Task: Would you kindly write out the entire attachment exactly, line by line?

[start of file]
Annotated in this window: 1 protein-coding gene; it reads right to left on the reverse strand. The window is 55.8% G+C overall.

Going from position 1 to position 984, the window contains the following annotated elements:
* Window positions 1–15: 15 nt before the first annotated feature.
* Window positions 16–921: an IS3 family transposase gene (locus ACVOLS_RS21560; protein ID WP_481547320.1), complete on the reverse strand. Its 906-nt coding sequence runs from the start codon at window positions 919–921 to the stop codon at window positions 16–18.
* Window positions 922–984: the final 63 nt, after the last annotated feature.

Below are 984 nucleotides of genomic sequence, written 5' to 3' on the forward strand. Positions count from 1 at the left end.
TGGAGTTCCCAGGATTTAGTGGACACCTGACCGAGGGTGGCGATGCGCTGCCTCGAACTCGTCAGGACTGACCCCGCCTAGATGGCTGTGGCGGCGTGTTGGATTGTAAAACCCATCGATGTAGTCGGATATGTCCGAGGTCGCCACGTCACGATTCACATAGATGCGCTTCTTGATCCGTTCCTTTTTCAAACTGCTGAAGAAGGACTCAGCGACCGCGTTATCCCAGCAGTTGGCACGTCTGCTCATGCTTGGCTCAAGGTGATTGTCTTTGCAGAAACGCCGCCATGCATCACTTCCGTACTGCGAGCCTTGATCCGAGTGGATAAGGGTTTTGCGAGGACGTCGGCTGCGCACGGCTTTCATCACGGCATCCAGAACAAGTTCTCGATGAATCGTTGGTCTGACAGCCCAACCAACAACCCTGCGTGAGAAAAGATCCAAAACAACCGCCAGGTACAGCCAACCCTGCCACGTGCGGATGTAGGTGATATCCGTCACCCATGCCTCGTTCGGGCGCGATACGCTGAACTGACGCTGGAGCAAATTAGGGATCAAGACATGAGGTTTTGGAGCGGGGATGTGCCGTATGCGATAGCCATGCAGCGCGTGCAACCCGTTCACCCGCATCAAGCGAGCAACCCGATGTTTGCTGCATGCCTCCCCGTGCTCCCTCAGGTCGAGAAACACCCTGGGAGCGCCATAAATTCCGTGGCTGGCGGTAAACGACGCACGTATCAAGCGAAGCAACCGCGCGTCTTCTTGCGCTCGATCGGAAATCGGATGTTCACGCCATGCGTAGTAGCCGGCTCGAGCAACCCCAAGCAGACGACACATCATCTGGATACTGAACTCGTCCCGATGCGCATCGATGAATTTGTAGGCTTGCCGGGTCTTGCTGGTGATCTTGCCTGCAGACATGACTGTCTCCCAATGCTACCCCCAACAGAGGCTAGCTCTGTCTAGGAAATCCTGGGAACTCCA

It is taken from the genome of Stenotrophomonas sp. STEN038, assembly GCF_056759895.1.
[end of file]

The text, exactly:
Annotated in this window: 1 protein-coding gene; it reads right to left on the reverse strand. The window is 55.8% G+C overall.

Going from position 1 to position 984, the window contains the following annotated elements:
* Window positions 1–15: 15 nt before the first annotated feature.
* Window positions 16–921: an IS3 family transposase gene (locus ACVOLS_RS21560; protein ID WP_481547320.1), complete on the reverse strand. Its 906-nt coding sequence runs from the start codon at window positions 919–921 to the stop codon at window positions 16–18.
* Window positions 922–984: the final 63 nt, after the last annotated feature.

Below are 984 nucleotides of genomic sequence, written 5' to 3' on the forward strand. Positions count from 1 at the left end.
TGGAGTTCCCAGGATTTAGTGGACACCTGACCGAGGGTGGCGATGCGCTGCCTCGAACTCGTCAGGACTGACCCCGCCTAGATGGCTGTGGCGGCGTGTTGGATTGTAAAACCCATCGATGTAGTCGGATATGTCCGAGGTCGCCACGTCACGATTCACATAGATGCGCTTCTTGATCCGTTCCTTTTTCAAACTGCTGAAGAAGGACTCAGCGACCGCGTTATCCCAGCAGTTGGCACGTCTGCTCATGCTTGGCTCAAGGTGATTGTCTTTGCAGAAACGCCGCCATGCATCACTTCCGTACTGCGAGCCTTGATCCGAGTGGATAAGGGTTTTGCGAGGACGTCGGCTGCGCACGGCTTTCATCACGGCATCCAGAACAAGTTCTCGATGAATCGTTGGTCTGACAGCCCAACCAACAACCCTGCGTGAGAAAAGATCCAAAACAACCGCCAGGTACAGCCAACCCTGCCACGTGCGGATGTAGGTGATATCCGTCACCCATGCCTCGTTCGGGCGCGATACGCTGAACTGACGCTGGAGCAAATTAGGGATCAAGACATGAGGTTTTGGAGCGGGGATGTGCCGTATGCGATAGCCATGCAGCGCGTGCAACCCGTTCACCCGCATCAAGCGAGCAACCCGATGTTTGCTGCATGCCTCCCCGTGCTCCCTCAGGTCGAGAAACACCCTGGGAGCGCCATAAATTCCGTGGCTGGCGGTAAACGACGCACGTATCAAGCGAAGCAACCGCGCGTCTTCTTGCGCTCGATCGGAAATCGGATGTTCACGCCATGCGTAGTAGCCGGCTCGAGCAACCCCAAGCAGACGACACATCATCTGGATACTGAACTCGTCCCGATGCGCATCGATGAATTTGTAGGCTTGCCGGGTCTTGCTGGTGATCTTGCCTGCAGACATGACTGTCTCCCAATGCTACCCCCAACAGAGGCTAGCTCTGTCTAGGAAATCCTGGGAACTCCA

It is taken from the genome of Stenotrophomonas sp. STEN038, assembly GCF_056759895.1.